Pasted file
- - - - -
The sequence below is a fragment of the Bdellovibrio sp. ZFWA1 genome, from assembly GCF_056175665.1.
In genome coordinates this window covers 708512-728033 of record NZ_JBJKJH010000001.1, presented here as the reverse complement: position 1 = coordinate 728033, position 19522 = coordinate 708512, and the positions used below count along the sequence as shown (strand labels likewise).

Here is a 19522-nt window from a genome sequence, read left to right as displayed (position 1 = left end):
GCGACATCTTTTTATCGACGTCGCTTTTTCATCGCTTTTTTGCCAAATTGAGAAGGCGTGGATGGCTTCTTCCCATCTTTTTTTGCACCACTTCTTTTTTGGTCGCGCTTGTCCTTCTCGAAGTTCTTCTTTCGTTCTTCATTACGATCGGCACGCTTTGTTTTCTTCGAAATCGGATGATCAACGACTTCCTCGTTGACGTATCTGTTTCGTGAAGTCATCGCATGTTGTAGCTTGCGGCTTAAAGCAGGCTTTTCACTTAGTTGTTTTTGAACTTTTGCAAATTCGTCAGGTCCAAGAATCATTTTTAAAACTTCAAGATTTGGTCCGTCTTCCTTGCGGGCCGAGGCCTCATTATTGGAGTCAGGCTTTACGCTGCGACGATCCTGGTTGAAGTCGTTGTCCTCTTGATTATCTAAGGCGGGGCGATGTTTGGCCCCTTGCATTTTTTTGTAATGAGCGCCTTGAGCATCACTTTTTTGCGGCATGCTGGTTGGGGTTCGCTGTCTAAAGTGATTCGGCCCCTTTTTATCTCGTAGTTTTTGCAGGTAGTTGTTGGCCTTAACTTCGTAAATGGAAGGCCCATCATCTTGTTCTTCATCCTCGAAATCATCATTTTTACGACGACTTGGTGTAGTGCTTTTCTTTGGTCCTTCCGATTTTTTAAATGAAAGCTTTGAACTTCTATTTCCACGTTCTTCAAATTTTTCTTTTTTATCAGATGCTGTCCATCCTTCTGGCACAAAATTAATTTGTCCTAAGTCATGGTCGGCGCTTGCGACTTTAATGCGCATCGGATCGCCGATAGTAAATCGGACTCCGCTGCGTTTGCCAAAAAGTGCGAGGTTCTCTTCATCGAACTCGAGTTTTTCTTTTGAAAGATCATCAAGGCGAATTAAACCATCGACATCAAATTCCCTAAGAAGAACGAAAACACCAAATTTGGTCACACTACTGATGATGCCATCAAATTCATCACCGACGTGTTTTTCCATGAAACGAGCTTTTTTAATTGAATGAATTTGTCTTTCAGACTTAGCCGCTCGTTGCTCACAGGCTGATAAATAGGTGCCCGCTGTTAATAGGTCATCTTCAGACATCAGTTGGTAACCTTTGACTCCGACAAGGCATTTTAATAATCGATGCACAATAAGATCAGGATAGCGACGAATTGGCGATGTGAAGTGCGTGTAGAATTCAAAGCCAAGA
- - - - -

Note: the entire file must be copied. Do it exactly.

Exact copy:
The sequence below is a fragment of the Bdellovibrio sp. ZFWA1 genome, from assembly GCF_056175665.1.
In genome coordinates this window covers 708512-728033 of record NZ_JBJKJH010000001.1, presented here as the reverse complement: position 1 = coordinate 728033, position 19522 = coordinate 708512, and the positions used below count along the sequence as shown (strand labels likewise).

Here is a 19522-nt window from a genome sequence, read left to right as displayed (position 1 = left end):
GCGACATCTTTTTATCGACGTCGCTTTTTCATCGCTTTTTTGCCAAATTGAGAAGGCGTGGATGGCTTCTTCCCATCTTTTTTTGCACCACTTCTTTTTTGGTCGCGCTTGTCCTTCTCGAAGTTCTTCTTTCGTTCTTCATTACGATCGGCACGCTTTGTTTTCTTCGAAATCGGATGATCAACGACTTCCTCGTTGACGTATCTGTTTCGTGAAGTCATCGCATGTTGTAGCTTGCGGCTTAAAGCAGGCTTTTCACTTAGTTGTTTTTGAACTTTTGCAAATTCGTCAGGTCCAAGAATCATTTTTAAAACTTCAAGATTTGGTCCGTCTTCCTTGCGGGCCGAGGCCTCATTATTGGAGTCAGGCTTTACGCTGCGACGATCCTGGTTGAAGTCGTTGTCCTCTTGATTATCTAAGGCGGGGCGATGTTTGGCCCCTTGCATTTTTTTGTAATGAGCGCCTTGAGCATCACTTTTTTGCGGCATGCTGGTTGGGGTTCGCTGTCTAAAGTGATTCGGCCCCTTTTTATCTCGTAGTTTTTGCAGGTAGTTGTTGGCCTTAACTTCGTAAATGGAAGGCCCATCATCTTGTTCTTCATCCTCGAAATCATCATTTTTACGACGACTTGGTGTAGTGCTTTTCTTTGGTCCTTCCGATTTTTTAAATGAAAGCTTTGAACTTCTATTTCCACGTTCTTCAAATTTTTCTTTTTTATCAGATGCTGTCCATCCTTCTGGCACAAAATTAATTTGTCCTAAGTCATGGTCGGCGCTTGCGACTTTAATGCGCATCGGATCGCCGATAGTAAATCGGACTCCGCTGCGTTTGCCAAAAAGTGCGAGGTTCTCTTCATCGAACTCGAGTTTTTCTTTTGAAAGATCATCAAGGCGAATTAAACCATCGACATCAAATTCCCTAAGAAGAACGAAAACACCAAATTTGGTCACACTACTGATGATGCCATCAAATTCATCACCGACGTGTTTTTCCATGAAACGAGCTTTTTTAATTGAATGAATTTGTCTTTCAGACTTAGCCGCTCGTTGCTCACAGGCTGATAAATAGGTGCCCGCTGTTAATAGGTCATCTTCAGACATCAGTTGGTAACCTTTGACTCCGACAAGGCATTTTAATAATCGATGCACAATAAGATCAGGATAGCGACGAATTGGCGATGTGAAGTGCGTGTAGAATTCAAAGCCAAGA